A comment I sometimes get, when I mention that I have spent the last day/few days/week in bed is, "oh, I wish I could". Lying in bed seems like a delicious luxury to the able-bodied. They're picturing themselves sleeping in, guilt-free, feeling coddled, lounging peacefully without care. A break in routine. They're not thinking about pain from lying still too long, about bedsores, about itchy skin and stinky sheets from sweating fits, about dehydration because you didn't wake up when you were thirsty. They're not thinking about missing desired events, of feeling lonely, of guilty awareness that things need doing that you can't even contemplate right now, of boredom, of wanting to do something fun or useful but lacking the energy. There is no luxury in forced inactivity. There is no luxury in any adaptation imposed by the need to avoid more pain or other consequences, by the need simply to survive.

I mentioned that I don't know if Vriane has any kind of disability. It doesn't really matter whether she does or not. Her needs and limitations are hers, and she should not be shamed for acting on them as she sees fit. Likewise, your needs and limitations are yours, and mine are mine. They are different, and neither of us should be shamed for advocating for ourselves. I can't carry heavy objects. That's a limitation, and I refuse to be shamed for it. I have only a few good hours out of every day, and I need to prioritize what I do. Another limitation, and I refuse to be shamed either for the fact that it exists, or the specific ways I deal with it.

After being called on it by a commenter to her post, Renee read enough of Vriane's journal to discover that the "privileged ally" she had been lambasting was a trans woman. She apologized to Vriane for the mistake in a footnote, but left the post as it stood, and did not apologize for judging Vriane's actions and shaming her. To me, as to other commenters to the post, the shaming of Vriane would not be excused even if she were an ally. If you need, for whatever reason, to step back from whatever activity, it should not matter who you are. When I sleep or do house chores rather than pursue social justice, am I less culpable for my lack of contribution to survivors' issues because I am a survivor, and guiltier for not fighting racism because I'm white? Would I be more virtuous if I used my limited resources to fight only isms that do not apply to me? Certainly there are fewer of these than of isms that do apply, so it might be easier.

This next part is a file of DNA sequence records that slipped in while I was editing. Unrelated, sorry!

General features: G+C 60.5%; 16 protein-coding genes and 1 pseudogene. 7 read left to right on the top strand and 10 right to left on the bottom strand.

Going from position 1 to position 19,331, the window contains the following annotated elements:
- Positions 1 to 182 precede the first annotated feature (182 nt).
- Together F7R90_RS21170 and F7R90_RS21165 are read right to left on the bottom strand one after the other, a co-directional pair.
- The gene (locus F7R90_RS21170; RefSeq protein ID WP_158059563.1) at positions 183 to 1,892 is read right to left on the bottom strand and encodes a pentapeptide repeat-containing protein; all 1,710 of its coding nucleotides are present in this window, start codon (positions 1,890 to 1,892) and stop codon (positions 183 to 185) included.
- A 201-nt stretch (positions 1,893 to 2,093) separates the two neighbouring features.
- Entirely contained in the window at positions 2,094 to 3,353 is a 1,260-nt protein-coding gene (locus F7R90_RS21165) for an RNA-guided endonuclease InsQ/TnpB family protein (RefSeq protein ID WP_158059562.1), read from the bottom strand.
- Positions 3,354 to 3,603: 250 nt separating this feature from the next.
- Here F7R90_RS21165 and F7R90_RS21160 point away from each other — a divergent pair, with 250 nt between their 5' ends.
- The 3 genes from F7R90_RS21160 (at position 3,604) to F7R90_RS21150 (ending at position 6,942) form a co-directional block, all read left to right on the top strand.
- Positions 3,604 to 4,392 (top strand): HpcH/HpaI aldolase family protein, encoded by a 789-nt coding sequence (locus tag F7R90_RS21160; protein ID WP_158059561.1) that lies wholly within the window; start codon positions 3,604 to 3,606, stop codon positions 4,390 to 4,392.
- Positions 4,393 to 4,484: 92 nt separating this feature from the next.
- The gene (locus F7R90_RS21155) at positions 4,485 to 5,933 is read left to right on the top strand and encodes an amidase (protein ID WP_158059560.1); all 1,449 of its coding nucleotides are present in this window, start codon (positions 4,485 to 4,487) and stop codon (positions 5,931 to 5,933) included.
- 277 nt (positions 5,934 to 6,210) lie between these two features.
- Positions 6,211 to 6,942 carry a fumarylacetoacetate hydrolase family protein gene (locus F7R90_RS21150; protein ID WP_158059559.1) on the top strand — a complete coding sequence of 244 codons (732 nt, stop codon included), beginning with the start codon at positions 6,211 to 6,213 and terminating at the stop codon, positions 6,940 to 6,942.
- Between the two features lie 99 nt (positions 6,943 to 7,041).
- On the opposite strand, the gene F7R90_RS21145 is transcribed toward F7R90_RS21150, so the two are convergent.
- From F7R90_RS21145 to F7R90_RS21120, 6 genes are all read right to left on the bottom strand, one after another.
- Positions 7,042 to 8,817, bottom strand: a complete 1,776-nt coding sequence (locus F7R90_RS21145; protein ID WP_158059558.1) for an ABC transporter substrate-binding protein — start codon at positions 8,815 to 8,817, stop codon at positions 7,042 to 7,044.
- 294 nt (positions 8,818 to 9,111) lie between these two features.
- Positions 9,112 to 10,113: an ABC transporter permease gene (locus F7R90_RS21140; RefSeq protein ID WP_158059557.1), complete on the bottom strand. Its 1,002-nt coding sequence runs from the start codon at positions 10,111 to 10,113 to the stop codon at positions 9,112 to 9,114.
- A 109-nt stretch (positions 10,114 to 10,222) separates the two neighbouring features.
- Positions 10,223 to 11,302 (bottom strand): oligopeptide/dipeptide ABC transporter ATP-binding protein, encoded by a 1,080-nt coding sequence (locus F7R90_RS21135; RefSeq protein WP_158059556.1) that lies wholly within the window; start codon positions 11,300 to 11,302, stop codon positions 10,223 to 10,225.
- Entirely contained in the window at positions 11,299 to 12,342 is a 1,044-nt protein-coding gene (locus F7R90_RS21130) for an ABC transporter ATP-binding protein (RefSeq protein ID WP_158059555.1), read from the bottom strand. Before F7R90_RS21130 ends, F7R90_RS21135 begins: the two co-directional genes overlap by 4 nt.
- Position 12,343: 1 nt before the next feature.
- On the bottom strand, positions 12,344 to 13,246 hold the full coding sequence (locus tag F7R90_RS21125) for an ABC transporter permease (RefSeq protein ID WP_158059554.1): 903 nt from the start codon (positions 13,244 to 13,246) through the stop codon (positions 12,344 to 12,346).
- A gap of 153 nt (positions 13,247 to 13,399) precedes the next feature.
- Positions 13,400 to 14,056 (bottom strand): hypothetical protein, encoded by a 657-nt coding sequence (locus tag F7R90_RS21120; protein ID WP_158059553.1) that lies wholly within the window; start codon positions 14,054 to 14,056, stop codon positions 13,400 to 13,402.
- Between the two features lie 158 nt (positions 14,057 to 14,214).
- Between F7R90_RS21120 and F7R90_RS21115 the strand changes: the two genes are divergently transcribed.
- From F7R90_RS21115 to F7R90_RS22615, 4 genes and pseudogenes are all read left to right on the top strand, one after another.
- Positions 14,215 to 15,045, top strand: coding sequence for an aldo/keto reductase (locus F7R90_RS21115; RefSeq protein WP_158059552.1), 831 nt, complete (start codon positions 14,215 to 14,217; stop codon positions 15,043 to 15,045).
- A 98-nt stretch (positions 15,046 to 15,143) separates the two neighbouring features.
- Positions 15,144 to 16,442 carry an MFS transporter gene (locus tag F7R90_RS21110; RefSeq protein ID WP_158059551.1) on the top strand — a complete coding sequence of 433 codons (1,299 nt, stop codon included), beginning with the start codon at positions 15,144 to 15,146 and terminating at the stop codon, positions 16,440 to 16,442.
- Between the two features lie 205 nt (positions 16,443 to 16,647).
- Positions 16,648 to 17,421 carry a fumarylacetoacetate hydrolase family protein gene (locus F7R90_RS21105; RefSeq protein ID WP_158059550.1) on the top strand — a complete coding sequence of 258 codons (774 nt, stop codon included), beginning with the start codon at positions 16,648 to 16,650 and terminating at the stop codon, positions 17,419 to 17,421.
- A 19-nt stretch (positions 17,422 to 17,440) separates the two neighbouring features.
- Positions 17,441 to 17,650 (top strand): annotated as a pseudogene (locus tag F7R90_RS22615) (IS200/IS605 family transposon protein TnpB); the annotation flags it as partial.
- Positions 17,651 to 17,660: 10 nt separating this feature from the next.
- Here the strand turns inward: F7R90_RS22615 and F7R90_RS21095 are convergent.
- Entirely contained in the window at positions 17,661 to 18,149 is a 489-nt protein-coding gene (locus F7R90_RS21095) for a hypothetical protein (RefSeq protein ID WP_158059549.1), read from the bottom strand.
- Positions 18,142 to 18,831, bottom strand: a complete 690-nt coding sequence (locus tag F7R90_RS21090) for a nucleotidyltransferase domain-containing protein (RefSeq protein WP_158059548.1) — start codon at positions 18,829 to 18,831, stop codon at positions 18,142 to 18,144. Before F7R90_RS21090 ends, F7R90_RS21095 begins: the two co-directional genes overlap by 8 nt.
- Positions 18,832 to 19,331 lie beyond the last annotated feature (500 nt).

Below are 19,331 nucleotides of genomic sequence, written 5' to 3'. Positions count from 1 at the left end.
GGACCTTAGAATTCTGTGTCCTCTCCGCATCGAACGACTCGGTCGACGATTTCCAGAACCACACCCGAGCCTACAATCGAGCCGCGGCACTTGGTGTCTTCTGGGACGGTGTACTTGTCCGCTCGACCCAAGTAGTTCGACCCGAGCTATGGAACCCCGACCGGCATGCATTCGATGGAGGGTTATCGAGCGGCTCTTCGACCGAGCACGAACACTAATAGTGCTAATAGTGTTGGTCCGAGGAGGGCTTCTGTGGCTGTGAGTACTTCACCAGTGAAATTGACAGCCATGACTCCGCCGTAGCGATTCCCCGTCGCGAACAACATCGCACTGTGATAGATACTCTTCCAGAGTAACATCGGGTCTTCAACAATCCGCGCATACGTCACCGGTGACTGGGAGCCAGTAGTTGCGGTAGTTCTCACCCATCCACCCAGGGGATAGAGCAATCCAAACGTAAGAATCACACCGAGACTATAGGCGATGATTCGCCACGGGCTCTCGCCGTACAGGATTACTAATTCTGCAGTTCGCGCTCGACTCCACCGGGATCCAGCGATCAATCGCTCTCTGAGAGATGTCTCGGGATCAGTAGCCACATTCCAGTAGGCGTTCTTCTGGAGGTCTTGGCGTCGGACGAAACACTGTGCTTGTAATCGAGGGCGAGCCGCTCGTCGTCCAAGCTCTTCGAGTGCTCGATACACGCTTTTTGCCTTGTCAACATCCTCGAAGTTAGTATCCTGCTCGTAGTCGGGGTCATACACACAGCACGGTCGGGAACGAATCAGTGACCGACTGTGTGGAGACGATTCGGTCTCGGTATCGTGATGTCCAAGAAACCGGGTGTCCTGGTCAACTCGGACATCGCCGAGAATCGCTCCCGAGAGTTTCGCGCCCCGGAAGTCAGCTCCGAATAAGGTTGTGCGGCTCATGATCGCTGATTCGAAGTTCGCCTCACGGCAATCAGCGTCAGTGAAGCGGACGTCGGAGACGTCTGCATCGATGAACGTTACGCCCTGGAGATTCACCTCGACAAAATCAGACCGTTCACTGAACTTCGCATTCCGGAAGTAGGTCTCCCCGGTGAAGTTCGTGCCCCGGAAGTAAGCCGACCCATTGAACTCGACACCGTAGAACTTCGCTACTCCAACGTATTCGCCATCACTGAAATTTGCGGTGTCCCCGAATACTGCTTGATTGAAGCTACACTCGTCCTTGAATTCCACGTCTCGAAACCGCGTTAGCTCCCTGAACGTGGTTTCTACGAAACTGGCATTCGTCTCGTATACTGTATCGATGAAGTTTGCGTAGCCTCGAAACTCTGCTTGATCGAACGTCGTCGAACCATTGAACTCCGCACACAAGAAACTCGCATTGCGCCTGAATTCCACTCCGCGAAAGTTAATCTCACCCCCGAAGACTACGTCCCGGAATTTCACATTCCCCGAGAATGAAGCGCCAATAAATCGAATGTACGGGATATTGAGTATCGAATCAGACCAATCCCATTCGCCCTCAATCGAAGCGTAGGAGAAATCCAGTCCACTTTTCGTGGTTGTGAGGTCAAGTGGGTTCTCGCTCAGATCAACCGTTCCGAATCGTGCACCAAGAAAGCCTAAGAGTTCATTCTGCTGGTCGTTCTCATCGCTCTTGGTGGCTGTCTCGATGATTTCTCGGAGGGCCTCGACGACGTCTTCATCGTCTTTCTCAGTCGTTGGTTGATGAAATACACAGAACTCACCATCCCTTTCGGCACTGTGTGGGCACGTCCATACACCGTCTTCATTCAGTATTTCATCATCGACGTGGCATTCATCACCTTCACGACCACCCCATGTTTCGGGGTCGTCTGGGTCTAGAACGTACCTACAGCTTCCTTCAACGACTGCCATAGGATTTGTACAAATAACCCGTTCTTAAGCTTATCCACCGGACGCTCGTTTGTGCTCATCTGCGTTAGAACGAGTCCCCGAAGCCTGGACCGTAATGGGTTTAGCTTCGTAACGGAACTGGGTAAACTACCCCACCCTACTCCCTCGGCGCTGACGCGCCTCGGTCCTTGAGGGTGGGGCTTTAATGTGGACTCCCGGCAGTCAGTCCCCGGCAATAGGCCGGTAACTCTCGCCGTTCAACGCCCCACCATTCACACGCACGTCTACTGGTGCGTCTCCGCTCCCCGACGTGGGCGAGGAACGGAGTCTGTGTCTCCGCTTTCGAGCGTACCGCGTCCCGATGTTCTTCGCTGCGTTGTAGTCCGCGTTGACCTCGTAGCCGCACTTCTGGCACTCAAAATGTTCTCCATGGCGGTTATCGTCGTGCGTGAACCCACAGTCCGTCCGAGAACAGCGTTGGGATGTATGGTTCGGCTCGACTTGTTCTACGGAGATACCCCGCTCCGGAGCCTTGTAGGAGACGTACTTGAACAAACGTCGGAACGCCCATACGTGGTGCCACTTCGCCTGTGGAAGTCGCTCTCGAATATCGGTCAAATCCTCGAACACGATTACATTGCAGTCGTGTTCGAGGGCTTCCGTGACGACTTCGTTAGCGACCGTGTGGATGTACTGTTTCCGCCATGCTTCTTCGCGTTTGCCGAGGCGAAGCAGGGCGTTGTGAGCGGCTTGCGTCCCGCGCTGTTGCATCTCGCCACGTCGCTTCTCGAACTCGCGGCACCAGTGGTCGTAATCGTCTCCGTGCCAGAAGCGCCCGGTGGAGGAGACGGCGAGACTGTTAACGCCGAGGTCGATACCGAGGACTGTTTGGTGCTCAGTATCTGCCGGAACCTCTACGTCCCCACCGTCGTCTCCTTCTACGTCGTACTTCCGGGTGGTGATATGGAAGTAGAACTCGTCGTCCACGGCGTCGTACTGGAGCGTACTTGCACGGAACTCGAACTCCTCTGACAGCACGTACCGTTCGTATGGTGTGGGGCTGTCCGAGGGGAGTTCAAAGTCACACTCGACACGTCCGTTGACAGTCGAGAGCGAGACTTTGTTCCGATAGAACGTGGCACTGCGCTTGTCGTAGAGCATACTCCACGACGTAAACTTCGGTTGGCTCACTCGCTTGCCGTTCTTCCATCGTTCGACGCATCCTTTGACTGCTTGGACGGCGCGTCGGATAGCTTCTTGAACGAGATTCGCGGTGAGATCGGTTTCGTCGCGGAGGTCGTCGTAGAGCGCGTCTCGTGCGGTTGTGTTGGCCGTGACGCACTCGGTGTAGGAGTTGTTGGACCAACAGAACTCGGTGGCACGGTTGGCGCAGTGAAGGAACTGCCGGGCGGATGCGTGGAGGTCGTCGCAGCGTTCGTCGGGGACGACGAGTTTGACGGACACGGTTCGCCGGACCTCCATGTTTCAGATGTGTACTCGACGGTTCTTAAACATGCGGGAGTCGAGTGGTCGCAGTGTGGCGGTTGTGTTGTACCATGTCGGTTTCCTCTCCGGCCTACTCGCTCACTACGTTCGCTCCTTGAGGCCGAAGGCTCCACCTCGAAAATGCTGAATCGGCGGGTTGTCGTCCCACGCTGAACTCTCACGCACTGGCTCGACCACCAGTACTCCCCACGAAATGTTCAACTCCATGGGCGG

As I said before, my own voice to myself has not always been free of harsh judgment. It's a struggle not to internalize what so many would have me believe about myself. But one of the gifts that comes with healing as a survivor is learning to see surviving as a radical act. When you have been pushed down and broken too many times to count, simply existing is an accomplishment. Or, as a wise friend used to say (herself an activist with some serious chops), "when it's all you can do to survive; just survive". And do what you need to ensure that you do survive, in the best shape you can. Even when others don't understand. Being able to do less may be your reality, but being worth less never will be.